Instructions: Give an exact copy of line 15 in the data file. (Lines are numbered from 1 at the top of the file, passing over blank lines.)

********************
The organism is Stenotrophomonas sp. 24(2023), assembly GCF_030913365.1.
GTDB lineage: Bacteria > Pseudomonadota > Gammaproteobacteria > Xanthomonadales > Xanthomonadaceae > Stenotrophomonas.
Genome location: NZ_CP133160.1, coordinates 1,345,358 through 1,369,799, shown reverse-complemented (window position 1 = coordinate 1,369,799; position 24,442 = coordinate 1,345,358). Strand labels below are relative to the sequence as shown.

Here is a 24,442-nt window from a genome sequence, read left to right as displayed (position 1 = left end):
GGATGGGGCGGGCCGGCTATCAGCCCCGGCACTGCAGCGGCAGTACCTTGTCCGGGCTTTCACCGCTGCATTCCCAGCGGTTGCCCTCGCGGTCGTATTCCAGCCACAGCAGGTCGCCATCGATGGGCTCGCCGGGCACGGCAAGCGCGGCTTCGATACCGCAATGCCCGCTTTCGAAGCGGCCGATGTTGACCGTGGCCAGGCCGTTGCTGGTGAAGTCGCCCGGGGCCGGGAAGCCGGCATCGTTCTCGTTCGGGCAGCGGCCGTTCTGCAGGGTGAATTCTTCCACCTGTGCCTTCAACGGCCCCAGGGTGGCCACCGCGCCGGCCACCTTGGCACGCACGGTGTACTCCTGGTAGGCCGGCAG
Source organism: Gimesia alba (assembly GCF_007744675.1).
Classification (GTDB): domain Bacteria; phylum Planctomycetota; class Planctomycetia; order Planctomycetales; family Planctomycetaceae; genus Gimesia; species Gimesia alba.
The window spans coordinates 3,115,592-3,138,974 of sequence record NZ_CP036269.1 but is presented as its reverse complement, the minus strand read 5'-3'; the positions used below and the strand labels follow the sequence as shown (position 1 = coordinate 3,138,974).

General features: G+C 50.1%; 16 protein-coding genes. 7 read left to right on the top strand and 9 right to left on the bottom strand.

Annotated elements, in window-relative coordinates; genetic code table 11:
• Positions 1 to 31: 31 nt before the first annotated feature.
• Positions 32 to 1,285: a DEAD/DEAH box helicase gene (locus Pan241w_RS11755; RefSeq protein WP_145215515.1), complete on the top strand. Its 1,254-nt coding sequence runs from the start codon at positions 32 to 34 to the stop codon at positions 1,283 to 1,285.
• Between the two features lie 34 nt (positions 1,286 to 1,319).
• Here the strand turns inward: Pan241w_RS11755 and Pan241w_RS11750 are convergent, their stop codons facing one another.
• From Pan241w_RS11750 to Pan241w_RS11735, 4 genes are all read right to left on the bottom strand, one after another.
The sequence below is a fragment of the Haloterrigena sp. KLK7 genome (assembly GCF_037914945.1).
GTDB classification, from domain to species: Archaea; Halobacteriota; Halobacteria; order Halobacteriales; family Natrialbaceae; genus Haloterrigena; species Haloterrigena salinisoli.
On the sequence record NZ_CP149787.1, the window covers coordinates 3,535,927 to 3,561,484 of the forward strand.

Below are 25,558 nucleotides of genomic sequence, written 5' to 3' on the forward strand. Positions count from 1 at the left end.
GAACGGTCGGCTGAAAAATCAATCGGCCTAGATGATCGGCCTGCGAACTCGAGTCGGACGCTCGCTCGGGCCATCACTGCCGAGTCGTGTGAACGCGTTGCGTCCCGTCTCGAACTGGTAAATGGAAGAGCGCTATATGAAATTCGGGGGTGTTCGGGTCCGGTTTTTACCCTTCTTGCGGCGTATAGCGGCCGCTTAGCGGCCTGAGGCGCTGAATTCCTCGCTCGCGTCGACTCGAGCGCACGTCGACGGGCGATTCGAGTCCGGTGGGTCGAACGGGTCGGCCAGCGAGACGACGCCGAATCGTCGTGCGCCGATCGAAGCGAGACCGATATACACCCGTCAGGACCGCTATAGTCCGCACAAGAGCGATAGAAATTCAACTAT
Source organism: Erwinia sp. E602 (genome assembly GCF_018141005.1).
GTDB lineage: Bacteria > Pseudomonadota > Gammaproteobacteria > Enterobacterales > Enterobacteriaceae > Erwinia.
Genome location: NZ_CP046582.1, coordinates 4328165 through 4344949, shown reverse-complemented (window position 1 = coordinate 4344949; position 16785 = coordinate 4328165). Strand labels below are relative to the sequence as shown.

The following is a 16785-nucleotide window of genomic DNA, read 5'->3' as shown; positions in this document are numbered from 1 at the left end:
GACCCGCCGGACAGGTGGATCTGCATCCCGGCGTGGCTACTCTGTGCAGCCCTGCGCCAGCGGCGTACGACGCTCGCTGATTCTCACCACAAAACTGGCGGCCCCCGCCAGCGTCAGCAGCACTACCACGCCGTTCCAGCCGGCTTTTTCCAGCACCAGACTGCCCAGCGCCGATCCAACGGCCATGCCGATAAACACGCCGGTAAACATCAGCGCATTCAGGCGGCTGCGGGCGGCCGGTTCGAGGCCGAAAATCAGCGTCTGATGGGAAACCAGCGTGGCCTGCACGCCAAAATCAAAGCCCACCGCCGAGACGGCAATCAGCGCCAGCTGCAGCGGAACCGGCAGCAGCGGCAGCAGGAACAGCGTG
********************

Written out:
• From Pan241w_RS11750 to Pan241w_RS11735, 4 genes are all read right to left on the bottom strand, one after another.